The Good Samaritan’s Pride

God does not have ill and healthy, Turkish, Hungarian and Roma children, merely children. – We spoke with László Katkó the head of the Good Samaritan Reformed Children’s Home in Velyka Dobron, Ukraine after being presented the Tamás Dizseri award.

What was the girls' reaction to the award?

They don’t know about it yet – I do not brag about such things, but I think they will when they hear about it.

This award belongs to them a little bit as well.

Yes definitely, but more to my colleagues who know that we are not only responsible to dress, feed or educate the girls but also responsible for their talents as well. Four of our children study music at the moment, and they all have the opportunity to take part in different performances like singing, dancing and sports almost every day. They are very skilled: just recently they won a game of American football 6:1 against a team of boys.

One can see that you are really proud of them.

Especially when I recall the circumstances they lived in before they got to us. Many of the girls came from families where they never ever ate meat, or which lived an extremely immoral life. There was a family where all three daughters had to witness their mother with three men at the same time. It took the eldest girl several years to get over this trauma. Today she is married, expecting her second child and lives a wonderful family life – I am the proudest of stories like this.


Since January there has been a recommendation that no children under the age of 12 should be taken into children’s homes, instead they should be taken in by foster parents.

Child welfare is in transition in Ukraine, adoption has become a current topic – but who would like to adopt an ill, lame, crossed-eyed or seriously disabled child as we do? Another obstacle of adoption is that many of our children have no court verdict deciding whether the parents have lost guardianship or not. I am a Christian man, I do not persecute anyone, moreover if the family’s situation has settled, the child may even go back if he or she wants to. Unfortunately, most of the time this is not the case.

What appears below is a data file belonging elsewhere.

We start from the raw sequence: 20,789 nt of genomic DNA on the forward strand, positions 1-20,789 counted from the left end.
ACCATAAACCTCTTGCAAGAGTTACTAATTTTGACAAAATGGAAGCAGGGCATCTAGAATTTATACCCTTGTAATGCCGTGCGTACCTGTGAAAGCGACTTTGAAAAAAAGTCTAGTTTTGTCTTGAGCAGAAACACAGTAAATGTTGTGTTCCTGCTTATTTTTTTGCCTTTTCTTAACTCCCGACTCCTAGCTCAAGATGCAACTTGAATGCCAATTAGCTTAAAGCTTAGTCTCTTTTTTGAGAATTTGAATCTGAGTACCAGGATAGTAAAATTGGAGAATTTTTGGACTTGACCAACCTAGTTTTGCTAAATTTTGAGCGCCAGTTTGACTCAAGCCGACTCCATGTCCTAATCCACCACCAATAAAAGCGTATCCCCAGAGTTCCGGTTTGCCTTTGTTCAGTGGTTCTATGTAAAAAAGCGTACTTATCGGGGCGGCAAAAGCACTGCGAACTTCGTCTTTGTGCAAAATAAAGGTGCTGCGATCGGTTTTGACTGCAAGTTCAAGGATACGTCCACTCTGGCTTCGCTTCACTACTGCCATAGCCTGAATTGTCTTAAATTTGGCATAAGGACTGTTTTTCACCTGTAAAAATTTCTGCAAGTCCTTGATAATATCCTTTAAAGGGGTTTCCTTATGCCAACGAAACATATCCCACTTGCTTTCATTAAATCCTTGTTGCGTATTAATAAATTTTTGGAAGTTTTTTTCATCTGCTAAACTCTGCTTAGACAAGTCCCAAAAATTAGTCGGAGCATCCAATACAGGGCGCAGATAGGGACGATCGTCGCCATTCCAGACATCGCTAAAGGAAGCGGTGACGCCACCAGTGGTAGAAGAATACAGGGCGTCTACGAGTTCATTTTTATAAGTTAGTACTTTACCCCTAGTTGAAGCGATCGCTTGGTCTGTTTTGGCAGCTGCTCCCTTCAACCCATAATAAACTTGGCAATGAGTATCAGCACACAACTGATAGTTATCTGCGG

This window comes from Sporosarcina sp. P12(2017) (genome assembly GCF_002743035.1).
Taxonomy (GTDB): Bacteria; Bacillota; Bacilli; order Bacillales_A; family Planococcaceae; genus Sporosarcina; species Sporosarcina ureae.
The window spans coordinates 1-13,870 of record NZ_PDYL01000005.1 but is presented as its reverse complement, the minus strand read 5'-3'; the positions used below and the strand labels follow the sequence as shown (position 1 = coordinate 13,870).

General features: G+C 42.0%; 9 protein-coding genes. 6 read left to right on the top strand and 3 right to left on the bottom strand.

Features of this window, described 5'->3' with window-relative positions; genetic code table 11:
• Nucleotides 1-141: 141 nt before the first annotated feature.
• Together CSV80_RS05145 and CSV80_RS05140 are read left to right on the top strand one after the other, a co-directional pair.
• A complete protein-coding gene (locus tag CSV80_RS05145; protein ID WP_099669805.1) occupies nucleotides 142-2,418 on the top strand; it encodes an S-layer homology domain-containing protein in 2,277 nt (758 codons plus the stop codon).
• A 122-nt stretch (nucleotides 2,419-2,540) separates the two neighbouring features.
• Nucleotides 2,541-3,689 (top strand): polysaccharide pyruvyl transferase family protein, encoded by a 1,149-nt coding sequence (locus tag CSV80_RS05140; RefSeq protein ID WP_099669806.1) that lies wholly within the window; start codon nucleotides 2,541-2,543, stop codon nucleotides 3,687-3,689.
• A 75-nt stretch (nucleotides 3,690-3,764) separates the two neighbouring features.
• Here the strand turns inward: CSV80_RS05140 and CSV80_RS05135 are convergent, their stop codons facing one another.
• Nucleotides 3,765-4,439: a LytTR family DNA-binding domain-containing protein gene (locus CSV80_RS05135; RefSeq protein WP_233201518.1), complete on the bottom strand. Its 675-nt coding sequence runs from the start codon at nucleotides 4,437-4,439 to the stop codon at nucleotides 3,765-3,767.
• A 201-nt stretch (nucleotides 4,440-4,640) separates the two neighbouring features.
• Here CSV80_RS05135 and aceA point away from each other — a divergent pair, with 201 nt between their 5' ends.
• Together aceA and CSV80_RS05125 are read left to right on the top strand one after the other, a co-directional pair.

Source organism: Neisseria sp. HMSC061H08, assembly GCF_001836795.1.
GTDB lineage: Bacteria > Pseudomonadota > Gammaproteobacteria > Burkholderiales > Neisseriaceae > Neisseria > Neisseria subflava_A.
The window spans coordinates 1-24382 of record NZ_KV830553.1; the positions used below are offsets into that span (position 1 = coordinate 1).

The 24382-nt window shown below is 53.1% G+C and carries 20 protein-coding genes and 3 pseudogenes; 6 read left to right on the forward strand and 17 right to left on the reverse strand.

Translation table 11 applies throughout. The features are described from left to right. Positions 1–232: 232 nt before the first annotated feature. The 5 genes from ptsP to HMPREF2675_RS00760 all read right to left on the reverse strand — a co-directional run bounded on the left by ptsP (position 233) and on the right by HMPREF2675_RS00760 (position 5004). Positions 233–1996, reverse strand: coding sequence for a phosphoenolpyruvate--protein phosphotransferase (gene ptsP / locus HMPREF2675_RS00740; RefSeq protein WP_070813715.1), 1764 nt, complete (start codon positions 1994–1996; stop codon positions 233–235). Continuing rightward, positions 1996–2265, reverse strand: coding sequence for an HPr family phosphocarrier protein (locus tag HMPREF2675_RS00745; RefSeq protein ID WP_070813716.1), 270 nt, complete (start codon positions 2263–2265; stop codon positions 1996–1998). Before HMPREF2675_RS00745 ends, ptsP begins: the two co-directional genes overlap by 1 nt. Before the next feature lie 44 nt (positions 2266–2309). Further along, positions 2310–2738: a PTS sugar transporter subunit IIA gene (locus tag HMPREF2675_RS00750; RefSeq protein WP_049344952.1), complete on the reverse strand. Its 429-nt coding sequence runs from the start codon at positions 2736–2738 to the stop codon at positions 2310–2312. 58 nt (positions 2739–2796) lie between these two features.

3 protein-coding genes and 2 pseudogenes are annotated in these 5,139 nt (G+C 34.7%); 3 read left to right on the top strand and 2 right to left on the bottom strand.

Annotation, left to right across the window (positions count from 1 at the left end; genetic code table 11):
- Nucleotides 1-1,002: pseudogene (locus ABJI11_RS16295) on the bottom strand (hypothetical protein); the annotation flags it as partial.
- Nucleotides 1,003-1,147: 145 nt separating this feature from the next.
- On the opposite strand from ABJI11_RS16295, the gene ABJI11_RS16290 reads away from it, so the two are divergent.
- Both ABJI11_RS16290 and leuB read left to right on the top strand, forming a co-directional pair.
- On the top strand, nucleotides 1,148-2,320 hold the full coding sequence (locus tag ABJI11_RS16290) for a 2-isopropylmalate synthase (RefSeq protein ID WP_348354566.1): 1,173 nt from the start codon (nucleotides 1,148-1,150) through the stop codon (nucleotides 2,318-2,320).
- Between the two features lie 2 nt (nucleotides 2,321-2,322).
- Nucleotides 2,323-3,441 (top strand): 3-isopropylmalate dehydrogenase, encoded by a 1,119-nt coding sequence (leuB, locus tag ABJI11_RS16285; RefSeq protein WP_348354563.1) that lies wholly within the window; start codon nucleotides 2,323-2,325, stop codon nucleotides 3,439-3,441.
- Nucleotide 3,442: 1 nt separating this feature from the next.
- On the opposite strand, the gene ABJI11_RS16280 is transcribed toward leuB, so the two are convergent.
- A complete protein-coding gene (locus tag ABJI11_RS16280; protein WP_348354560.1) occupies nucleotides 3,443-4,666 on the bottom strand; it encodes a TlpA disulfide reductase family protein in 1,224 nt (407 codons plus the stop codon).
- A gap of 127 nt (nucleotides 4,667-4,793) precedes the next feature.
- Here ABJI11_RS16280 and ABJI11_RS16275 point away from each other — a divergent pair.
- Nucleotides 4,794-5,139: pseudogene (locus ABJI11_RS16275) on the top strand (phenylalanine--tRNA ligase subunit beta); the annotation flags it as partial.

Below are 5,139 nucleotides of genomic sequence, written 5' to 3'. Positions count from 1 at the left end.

At the award ceremony you said we raise our children to become good Hungarian women, even the Roma ones

We don’t use the term ‘Roma’. God does not have Catholic, reformed, Roma or Russian children. They all belong to him equally. Among the girls living with us, we find Ukrainian, Russian, Belarus, Turkish and Greek – but they all become Hungarian woman, because we teach them to pray in Hungarian. At the same time we consider it really important that they remember where they come from – in case it’s possible – and to keep in touch with the parents. We had a case when two little girls arrived to us; the mother was imprisoned, because from her 9-month old twins, she had beaten the little boy to death. The eldest girl was five years old at that time. I was shocked when the pedagogues told me what the children had answered to their mother’s letter. They didn’t ask about why she killed their brother, but about when her birthday is and what present should they send her. This attitude is the most important we can give to the children living in our home.

László Katkó has been the head of the Good Samaritan Reformed Child’s Home since 1995. The home does not receive any support from the Ukrainian state. Among the 70 residents of the self-sufficient institute, there are multi-disabled and psychiatric patients as well. 

Interview by Zsuzsanna Bagdán; translated by Anita Polgári

Photos: Vargosz

Originally published in Reformátusok Lapja 2014/9